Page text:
Feature: Susan Thomson, documentary producer


Susan Thomson and I met on the first day of kindergarten for our sons, and I loved her warm smile immediately. She has two beautiful tow-headed children and a kind husband in the westlake area of Austin, and she and I share a love of something unusual: “hair band” music. You know, like Bon Jovi, Poison, and Skid Row. Assume the rock pose now.

Susan is creative and dynamic, and she was one of the producers of the documentary A SONG FOR YOU: The Austin City Limits Story. She invited me to see the premiere during the SXSW film festival, and I was blown away. If you’re a music fan, check it out.

LiveMom: How long have you lived in Austin, and what brought you here?

Susan Thomson: I’ve lived in Austin for 2 1/2 years, but I was born here and also went to undergrad at UT in the late 90’s. We have a lot of family here and were thrilled when my husband Brian got a great job opportunity that would move us back.

LiveMom: How many kids do you have, and what are their ages?

Susan: I have 2 kids, 6 and 4.

LiveMom: What is your idea of a perfect day with the family in Austin?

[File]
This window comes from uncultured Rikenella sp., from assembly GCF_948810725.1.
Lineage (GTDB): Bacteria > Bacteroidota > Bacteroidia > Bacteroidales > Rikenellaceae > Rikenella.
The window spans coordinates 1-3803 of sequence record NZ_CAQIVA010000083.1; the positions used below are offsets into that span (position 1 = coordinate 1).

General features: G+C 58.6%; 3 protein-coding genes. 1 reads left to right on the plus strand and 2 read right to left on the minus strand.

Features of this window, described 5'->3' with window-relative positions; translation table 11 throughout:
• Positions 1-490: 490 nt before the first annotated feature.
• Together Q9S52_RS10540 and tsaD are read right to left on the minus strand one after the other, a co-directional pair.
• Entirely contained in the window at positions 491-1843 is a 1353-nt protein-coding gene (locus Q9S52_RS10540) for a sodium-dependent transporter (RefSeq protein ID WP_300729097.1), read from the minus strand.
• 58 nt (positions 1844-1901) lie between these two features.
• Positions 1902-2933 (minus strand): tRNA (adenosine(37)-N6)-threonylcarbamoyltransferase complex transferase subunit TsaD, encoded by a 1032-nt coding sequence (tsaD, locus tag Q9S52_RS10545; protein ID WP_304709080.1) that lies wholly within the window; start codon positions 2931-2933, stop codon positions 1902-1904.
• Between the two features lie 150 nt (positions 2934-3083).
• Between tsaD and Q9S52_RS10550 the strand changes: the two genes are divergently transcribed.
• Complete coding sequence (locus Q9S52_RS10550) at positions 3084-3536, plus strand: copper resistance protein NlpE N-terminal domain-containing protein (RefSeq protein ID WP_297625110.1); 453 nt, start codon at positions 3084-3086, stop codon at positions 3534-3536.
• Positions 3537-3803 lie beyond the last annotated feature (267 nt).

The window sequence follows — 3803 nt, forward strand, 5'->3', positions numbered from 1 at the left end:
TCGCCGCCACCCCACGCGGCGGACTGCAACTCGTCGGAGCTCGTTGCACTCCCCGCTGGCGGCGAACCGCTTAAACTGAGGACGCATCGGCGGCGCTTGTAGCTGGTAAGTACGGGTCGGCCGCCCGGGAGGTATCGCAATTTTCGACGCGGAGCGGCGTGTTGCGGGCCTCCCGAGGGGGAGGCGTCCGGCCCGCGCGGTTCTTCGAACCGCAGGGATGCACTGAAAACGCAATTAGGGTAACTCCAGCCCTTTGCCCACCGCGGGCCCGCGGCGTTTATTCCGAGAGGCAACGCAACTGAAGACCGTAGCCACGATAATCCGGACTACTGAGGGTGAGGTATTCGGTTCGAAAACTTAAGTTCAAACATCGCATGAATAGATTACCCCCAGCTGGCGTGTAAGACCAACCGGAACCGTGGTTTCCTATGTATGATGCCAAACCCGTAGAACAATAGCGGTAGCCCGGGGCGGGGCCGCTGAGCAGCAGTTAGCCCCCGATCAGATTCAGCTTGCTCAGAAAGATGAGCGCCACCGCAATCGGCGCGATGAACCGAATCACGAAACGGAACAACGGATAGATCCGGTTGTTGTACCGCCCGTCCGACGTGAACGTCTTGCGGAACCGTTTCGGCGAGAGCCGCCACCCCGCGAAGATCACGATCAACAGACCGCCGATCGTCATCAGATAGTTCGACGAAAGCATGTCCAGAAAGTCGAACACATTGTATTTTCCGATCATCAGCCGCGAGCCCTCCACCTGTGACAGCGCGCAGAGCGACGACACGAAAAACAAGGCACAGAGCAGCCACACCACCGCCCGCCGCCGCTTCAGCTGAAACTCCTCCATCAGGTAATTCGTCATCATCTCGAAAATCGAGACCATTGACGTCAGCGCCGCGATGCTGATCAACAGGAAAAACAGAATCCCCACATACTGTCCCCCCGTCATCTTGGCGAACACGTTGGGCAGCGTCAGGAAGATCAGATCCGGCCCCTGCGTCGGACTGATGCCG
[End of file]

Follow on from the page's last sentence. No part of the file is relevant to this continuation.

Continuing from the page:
Susan: An ideal family day would involve a lazy morning – coffee on the back porch while we watch the kids swing, a little bit of family soccer and a friendly/competitive game of washers. I would cook brunch at home and then we would set out for a fun event like family day at Laguna Gloria. After some messy, funny craft making it would be time to head home and get ready for a Family Movie Night.  My husband Brian loves to grill so we would sit outside and have a long dinner before snuggling up with a movie. The day would end with plenty of time for an extended bedtime with extra stories and songs.

LiveMom: If you had 24 hours to yourself in Austin, how would you spend it?

Susan: I would start with an early Pure Barre class and then a long stretch at Mozarts to read and have a coffee.  After a long relaxing sit, I would head to Lady Bird Lake for a walk and then grab lunch outside at Whole Foods. I love shopping in the 6th and Lamar area so I would leisurely have a look at Anthropologie, Book People and my favorite boutique FOUND.  Now I’d be ready to sit by the pool at Hotel Van Zandt with my book and a glass of wine. I’d finish the day with a movie at the Violet Crown or a show at ACL Live.

LiveMom: What do you like best about Austin? What would you change, if you could?

Susan: I love the creative energy, the variety of experiences, and the small-town feel that continues to surprise me.  There are so many interesting people in Austin and whether you’re a successful tech entrepreneur in flip flops, a musician, an artist in some vein, or a stay-at-home mom, people seem approachable and eager to connect. The influx of people definitely presents challenges but I’ve found a real fluidity in creating friendships and expanding circles.  I would love to have public transportation here, though – that’s what we’re really missing. I’d like to be able to zip to Dallas or Houston on a train.